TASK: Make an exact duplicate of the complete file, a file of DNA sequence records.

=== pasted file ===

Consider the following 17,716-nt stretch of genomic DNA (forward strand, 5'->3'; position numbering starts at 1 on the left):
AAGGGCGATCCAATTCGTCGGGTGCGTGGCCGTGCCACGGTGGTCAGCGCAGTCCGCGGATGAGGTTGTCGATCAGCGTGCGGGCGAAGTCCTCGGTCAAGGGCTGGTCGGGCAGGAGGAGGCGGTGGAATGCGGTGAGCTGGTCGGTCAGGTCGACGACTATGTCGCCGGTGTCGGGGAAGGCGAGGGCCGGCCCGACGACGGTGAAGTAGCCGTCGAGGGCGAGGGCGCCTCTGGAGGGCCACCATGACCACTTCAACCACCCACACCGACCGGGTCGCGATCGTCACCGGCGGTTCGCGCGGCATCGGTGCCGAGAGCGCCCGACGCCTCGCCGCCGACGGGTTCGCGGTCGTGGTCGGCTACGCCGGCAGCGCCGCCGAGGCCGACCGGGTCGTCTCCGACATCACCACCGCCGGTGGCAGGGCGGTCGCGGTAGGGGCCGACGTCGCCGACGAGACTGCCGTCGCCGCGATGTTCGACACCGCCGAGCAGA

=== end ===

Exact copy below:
Consider the following 17,716-nt stretch of genomic DNA (forward strand, 5'->3'; position numbering starts at 1 on the left):
AAGGGCGATCCAATTCGTCGGGTGCGTGGCCGTGCCACGGTGGTCAGCGCAGTCCGCGGATGAGGTTGTCGATCAGCGTGCGGGCGAAGTCCTCGGTCAAGGGCTGGTCGGGCAGGAGGAGGCGGTGGAATGCGGTGAGCTGGTCGGTCAGGTCGACGACTATGTCGCCGGTGTCGGGGAAGGCGAGGGCCGGCCCGACGACGGTGAAGTAGCCGTCGAGGGCGAGGGCGCCTCTGGAGGGCCACCATGACCACTTCAACCACCCACACCGACCGGGTCGCGATCGTCACCGGCGGTTCGCGCGGCATCGGTGCCGAGAGCGCCCGACGCCTCGCCGCCGACGGGTTCGCGGTCGTGGTCGGCTACGCCGGCAGCGCCGCCGAGGCCGACCGGGTCGTCTCCGACATCACCACCGCCGGTGGCAGGGCGGTCGCGGTAGGGGCCGACGTCGCCGACGAGACTGCCGTCGCCGCGATGTTCGACACCGCCGAGCAGA